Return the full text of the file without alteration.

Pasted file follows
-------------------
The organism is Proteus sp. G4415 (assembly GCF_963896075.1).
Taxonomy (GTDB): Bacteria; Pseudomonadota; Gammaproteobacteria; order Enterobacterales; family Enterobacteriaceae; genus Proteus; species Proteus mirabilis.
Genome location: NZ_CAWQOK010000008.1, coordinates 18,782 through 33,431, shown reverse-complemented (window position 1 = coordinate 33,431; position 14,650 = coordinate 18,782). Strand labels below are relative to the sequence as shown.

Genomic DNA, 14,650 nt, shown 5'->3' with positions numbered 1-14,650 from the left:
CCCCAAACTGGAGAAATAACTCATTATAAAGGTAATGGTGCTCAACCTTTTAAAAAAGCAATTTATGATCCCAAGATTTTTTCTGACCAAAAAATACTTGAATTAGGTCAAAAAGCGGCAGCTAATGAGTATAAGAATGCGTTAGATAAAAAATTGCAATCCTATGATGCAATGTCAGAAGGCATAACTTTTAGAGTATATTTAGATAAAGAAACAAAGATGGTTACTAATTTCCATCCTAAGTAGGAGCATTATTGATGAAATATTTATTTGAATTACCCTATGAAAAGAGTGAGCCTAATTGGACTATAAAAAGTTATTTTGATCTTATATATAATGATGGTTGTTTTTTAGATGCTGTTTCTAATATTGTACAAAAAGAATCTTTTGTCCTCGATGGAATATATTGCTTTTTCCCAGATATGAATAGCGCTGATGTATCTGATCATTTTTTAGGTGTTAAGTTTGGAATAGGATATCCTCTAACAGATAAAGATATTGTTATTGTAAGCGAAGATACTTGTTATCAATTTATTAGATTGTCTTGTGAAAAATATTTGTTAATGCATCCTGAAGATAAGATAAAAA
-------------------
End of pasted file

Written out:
The organism is Proteus sp. G4415 (assembly GCF_963896075.1).
Taxonomy (GTDB): Bacteria; Pseudomonadota; Gammaproteobacteria; order Enterobacterales; family Enterobacteriaceae; genus Proteus; species Proteus mirabilis.
Genome location: NZ_CAWQOK010000008.1, coordinates 18,782 through 33,431, shown reverse-complemented (window position 1 = coordinate 33,431; position 14,650 = coordinate 18,782). Strand labels below are relative to the sequence as shown.

Genomic DNA, 14,650 nt, shown 5'->3' with positions numbered 1-14,650 from the left:
CCCCAAACTGGAGAAATAACTCATTATAAAGGTAATGGTGCTCAACCTTTTAAAAAAGCAATTTATGATCCCAAGATTTTTTCTGACCAAAAAATACTTGAATTAGGTCAAAAAGCGGCAGCTAATGAGTATAAGAATGCGTTAGATAAAAAATTGCAATCCTATGATGCAATGTCAGAAGGCATAACTTTTAGAGTATATTTAGATAAAGAAACAAAGATGGTTACTAATTTCCATCCTAAGTAGGAGCATTATTGATGAAATATTTATTTGAATTACCCTATGAAAAGAGTGAGCCTAATTGGACTATAAAAAGTTATTTTGATCTTATATATAATGATGGTTGTTTTTTAGATGCTGTTTCTAATATTGTACAAAAAGAATCTTTTGTCCTCGATGGAATATATTGCTTTTTCCCAGATATGAATAGCGCTGATGTATCTGATCATTTTTTAGGTGTTAAGTTTGGAATAGGATATCCTCTAACAGATAAAGATATTGTTATTGTAAGCGAAGATACTTGTTATCAATTTATTAGATTGTCTTGTGAAAAATATTTGTTAATGCATCCTGAAGATAAGATAAAAA